I have to confess: this is not the first time I have seen Robert Carsen’s new production of Verdi’s Macbeth. Last time, the experience was so uninspiring that I simply did not feel like writing about it. A little bit less so this time. The staging, of course, remains the same: Scotland is here a military dictatorship, the witches are cleaning women (with brooms of course…), Lady Macbeth is murdered execution-style and, in the end, a new dictatorship is established. The approach itself is interesting if not original, but sometimes one feel that the stock of ideas was a bit low. Lady Macbeth paces up and down and fidgets with bedclothes while singing her opening arias; the king’s murder is shown onstage, making the Macbeths discussion about going inside and outside his room difficult to follow, and the director finds it important that we watch Lady Macbeth dress and undress on stage. Something similar happens with the scenery, when pieces of furniture move about by themselves through the stage for some clumsy effects (choristers checking to see if they are on their way, props that land on the wrong place – this evening the baritone had to kick his bed in order to make way). All this might sound picky, but the point is – if this is going to be a “traditional” staging, one expects realism; if this is going to be a revisionist staging, one expects a concept. Here one would be left wanting for either of them.
Conductor Ivan Repusic compensated for the blankness on stage by a most powerful account of the score. To write that the house orchestra was in great shape is only telling part of the story – these musicians could find really harsh, dark, menacing sonorities, followed the conductor’s forward-moving beat with animation, everything projected drama and intensity. It is most commendable that the young conductor knows the art of balancing the sounds from stage and the pit so adeptly:the orchestra commented the action powerfully and produced full sonorities without saturating the aural picture in which singers’ voices would fit in rather than run over. Repusic knows singers’ necessities and could attend to them in a musically coherent way. For example, in order to help the soprano in her florid toast song, he gradually slowed down the pace while making accents more incisive only to pick the tempo giusto with renewed energy – no one would think of it as other than a Sinopoli-like expressive gesture.
I am not sure if Liudmyla Monastyrska is the Lady Macbeth of my dreams – but I would blame rather Verdi’s impossible writing than this valuable Ukrainian soprano’s abilities. Her big dramatic soprano develops from a solid low register, well-knit into a warm middle register that blossoms in a truly flashing high register, with acuti that pierce through the auditorium and probably further away in the Bismarckstraße. Her coloratura is only decent (she tackles her brindisi with a generous use of staccato) and her mezza voce may sound bleached and smoky, but let’s be frank: how many dramatic sopranos actually do all this?! Anyway, I am curious to hear her in other roles – Aida? – probably more suited to her temper. Here she seems a bit trying too hard to be formidable and bossy – and the evil laughs are a no-go.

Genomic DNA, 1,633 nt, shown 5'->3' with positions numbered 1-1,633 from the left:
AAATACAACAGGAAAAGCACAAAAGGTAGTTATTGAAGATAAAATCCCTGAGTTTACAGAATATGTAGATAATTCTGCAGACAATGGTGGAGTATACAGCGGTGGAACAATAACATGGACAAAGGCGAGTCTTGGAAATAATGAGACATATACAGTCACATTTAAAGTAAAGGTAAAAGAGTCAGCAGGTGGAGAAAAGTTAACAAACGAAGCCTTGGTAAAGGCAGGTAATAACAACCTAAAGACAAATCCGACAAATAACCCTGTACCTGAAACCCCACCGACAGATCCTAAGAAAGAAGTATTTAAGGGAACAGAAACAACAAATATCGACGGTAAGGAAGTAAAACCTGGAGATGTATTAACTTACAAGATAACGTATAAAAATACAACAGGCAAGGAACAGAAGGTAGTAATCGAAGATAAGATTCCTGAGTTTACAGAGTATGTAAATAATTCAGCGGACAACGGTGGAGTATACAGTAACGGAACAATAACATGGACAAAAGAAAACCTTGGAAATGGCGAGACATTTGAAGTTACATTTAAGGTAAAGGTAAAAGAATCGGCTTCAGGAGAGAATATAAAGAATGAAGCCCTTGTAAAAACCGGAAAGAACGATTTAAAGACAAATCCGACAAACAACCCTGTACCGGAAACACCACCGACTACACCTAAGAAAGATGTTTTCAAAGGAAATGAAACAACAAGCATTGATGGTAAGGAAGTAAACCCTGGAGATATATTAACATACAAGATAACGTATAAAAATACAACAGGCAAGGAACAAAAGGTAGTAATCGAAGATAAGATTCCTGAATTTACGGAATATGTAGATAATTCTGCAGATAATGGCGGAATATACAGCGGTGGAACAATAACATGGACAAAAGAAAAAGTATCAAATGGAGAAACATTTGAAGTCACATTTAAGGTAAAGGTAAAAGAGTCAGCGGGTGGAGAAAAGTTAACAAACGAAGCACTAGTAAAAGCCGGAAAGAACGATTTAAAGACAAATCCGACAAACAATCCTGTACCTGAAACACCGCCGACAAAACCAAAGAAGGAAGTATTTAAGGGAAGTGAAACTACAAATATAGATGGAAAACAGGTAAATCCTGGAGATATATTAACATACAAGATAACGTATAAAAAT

Thomas J. Mayer, on the other hand, has no problem with “letting it rip” – he is always ready to let it all out, even when he is way beyond his vocal limits. His is a more forceful than voluminous voice and probably a bit on the low side for Verdian roles. In order to keep with the demands of the part of Macbeth, he has to sing on his 100% most of the time and sometimes is off steam. When this happens, one can feel the effort in emphatic phrasing, short on legato and tonal sheen and alarming limits of “acting with the voice” to avoid some testing passages. However, when he is able to gather his resources, as in Pietà, rispetto, amore, he offers truly exciting singing of impressively dark hue up to his extreme top notes. It is a pity that the role of Banquo lies too high for Ante Jerkunica, for, barred the colourless high notes, his singing is simply faultless in richness, volume and musicianship. I am glad to see how Thomas Blondelle, a member of the ensemble, is developing into big roles. The tone lacks Italianate squillo, but his tenor is proving to be beefy enough and one must praise this Belgian singer for his understanding of Italian style. Finally, the chorus must be praised – especially the women. The Italian text in the witches’ choruses are always difficult for foreign singers (as one could hear tonight), but they certainly got the spirit and sang with raw energy – and acted very well too.